I am tempted to go with the MOF001 as it is significantly lighter and a bit more compact than its bigger brother so a bit easier on the hands when used as a plunge

http://www.tritontools.uk.com/routers.html
 

Daiboy1980

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HI the Triton MOF001 looks tempting, however the Makita for £200 also looks like a bargain.

Decisions decisions!
 

Louise-Paisley

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I have used a lot of Makita gear over the years and can't recall ever feeling disappointed with any of them, but the convenience of the easy table top adjustment sways me toward the Triton - setting the height seems to be the most time consuming part of the process with the garbage table I have at the moment Grrrr.. Spares are also easily obtained which puts it a few rungs up the ladder from the far east cheapo routers.

Still, hard one to call, the makita name is very tempting I have to admit :D
 

ACM911

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A late entry to this thread so fingers crossed this post will get read.

I've just been reading this post with interest. I know nothing at all about routers but I need to cut a 40mm thick worktop to length and from what I've read I need a hand held router to make a good job of it. I've taken a look at the Triton MOF001 and to my inexperienced eye this looks like it would be up to the job but I'd like someone to confirm this.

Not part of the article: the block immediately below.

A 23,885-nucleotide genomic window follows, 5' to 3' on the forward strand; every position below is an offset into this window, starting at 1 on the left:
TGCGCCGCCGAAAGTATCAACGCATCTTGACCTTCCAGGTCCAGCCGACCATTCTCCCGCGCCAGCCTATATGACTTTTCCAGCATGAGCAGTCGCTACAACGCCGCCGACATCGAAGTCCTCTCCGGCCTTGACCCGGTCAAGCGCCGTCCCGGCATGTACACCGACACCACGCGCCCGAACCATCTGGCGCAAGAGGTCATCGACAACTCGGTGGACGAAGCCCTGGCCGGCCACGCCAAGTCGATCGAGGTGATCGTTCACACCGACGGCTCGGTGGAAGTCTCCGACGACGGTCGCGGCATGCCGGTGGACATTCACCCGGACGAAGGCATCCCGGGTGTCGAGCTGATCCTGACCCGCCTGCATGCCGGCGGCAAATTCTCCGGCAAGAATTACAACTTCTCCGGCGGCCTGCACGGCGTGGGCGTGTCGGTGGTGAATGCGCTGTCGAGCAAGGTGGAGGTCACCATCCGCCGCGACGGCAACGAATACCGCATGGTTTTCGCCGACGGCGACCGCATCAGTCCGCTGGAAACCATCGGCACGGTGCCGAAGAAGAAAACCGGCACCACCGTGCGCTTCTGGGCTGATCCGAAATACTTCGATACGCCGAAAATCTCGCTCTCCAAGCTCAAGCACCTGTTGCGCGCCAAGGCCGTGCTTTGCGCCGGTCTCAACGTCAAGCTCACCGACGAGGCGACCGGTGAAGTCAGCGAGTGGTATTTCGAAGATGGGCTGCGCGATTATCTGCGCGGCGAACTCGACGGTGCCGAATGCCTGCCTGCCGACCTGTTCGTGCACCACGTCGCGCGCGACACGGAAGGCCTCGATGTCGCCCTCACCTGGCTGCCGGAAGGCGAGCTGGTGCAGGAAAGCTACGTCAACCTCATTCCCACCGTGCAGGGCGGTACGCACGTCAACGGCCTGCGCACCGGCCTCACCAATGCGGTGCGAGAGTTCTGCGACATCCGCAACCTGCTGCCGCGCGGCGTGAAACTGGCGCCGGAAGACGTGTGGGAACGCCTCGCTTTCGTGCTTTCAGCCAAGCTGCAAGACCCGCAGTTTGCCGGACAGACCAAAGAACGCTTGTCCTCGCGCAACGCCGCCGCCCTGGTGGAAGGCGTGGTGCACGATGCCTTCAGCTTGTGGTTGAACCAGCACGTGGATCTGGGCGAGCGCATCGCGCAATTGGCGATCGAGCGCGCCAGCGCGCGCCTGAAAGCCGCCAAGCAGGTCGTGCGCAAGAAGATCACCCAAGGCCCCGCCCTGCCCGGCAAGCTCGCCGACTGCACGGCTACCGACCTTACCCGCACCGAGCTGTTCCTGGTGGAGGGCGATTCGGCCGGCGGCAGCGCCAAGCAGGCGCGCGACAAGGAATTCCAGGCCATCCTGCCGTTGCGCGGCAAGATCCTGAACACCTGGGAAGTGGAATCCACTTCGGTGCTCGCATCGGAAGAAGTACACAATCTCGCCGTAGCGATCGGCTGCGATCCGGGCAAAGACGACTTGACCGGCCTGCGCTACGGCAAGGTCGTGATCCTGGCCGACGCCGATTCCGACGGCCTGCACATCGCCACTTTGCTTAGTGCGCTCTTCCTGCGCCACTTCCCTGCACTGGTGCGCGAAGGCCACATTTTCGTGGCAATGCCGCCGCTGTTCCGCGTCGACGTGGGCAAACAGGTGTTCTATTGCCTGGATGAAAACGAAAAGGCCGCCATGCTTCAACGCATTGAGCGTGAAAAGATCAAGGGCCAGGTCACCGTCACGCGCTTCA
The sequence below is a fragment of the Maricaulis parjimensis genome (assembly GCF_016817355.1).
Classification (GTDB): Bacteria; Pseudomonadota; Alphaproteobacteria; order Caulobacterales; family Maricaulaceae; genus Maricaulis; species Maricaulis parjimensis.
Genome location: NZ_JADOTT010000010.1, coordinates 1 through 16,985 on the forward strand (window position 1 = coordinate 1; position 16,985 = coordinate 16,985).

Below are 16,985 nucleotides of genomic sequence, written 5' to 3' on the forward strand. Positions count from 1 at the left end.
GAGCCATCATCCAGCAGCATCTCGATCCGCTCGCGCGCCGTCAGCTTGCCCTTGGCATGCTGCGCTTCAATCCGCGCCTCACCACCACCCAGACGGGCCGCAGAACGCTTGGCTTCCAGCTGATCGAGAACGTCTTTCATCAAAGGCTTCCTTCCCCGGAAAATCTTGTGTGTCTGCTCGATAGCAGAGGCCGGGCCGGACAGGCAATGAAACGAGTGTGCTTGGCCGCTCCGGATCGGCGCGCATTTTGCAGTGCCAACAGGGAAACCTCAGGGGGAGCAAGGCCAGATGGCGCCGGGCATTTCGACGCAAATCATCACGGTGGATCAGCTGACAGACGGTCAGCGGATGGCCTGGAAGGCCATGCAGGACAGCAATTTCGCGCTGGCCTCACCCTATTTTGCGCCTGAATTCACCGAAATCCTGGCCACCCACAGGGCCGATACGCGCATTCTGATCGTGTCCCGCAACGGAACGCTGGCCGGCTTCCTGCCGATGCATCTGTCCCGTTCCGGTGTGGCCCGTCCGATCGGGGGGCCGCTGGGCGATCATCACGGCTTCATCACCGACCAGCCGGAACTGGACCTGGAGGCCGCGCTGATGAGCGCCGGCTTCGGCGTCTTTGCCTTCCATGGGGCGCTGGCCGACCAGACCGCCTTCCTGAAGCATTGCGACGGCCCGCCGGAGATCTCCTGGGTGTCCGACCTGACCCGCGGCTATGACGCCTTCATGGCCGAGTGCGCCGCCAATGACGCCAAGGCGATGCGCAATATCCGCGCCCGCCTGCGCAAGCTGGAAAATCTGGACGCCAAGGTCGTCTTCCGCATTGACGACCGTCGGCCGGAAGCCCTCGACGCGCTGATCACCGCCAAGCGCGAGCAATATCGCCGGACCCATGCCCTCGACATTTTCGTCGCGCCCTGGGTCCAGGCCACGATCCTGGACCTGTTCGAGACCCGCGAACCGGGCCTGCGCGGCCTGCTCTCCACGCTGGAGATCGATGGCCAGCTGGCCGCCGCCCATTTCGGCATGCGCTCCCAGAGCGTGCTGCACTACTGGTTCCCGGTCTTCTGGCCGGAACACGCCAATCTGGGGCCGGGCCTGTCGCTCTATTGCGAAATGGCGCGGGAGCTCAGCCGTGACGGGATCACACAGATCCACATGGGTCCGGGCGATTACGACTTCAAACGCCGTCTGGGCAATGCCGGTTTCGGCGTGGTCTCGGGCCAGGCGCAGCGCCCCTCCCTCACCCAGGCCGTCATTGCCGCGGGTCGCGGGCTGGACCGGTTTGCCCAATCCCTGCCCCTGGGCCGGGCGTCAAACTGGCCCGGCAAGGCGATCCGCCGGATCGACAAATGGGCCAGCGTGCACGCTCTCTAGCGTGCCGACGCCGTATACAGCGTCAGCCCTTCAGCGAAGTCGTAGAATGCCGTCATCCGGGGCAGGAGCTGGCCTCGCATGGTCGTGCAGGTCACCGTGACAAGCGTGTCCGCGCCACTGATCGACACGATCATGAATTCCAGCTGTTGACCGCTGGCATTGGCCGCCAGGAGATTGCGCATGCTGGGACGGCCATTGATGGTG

Any comments please?
 

Roughcut

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If it is a one-off kitchen worktop job you can hire a router and kitchen worktop jig from most tool hire shops.
A suitable router for the job will have a 1/2" collet capacity and a motor of at least 1500 watts +.
As I say if it's a one-off job you might be better off hiring one.
 

ACM911

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Thanks roughcut - good advice, however, there is the possibility of other jobs in the future and I quite like the idea of having one to hand. I notice you specify a 1500W machine, the Triton MOF001 is a little shy of this at 1400W but otherwise it looks quite a good buy at £190 which includes a 1/2" collet - see the Triton link posted above. Do you think this is worth considering or not?
 

carlb40

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ACM911":2ylbhfof said:
Thanks roughcut - good advice, however, there is the possibility of other jobs in the future and I quite like the idea of having one to hand. I notice you specify a 1500W machine, the Triton MOF001 is a little shy of this at 1400W but otherwise it looks quite a good buy at £190 which includes a 1/2" collet - see the Triton link posted above. Do you think this is worth considering or not?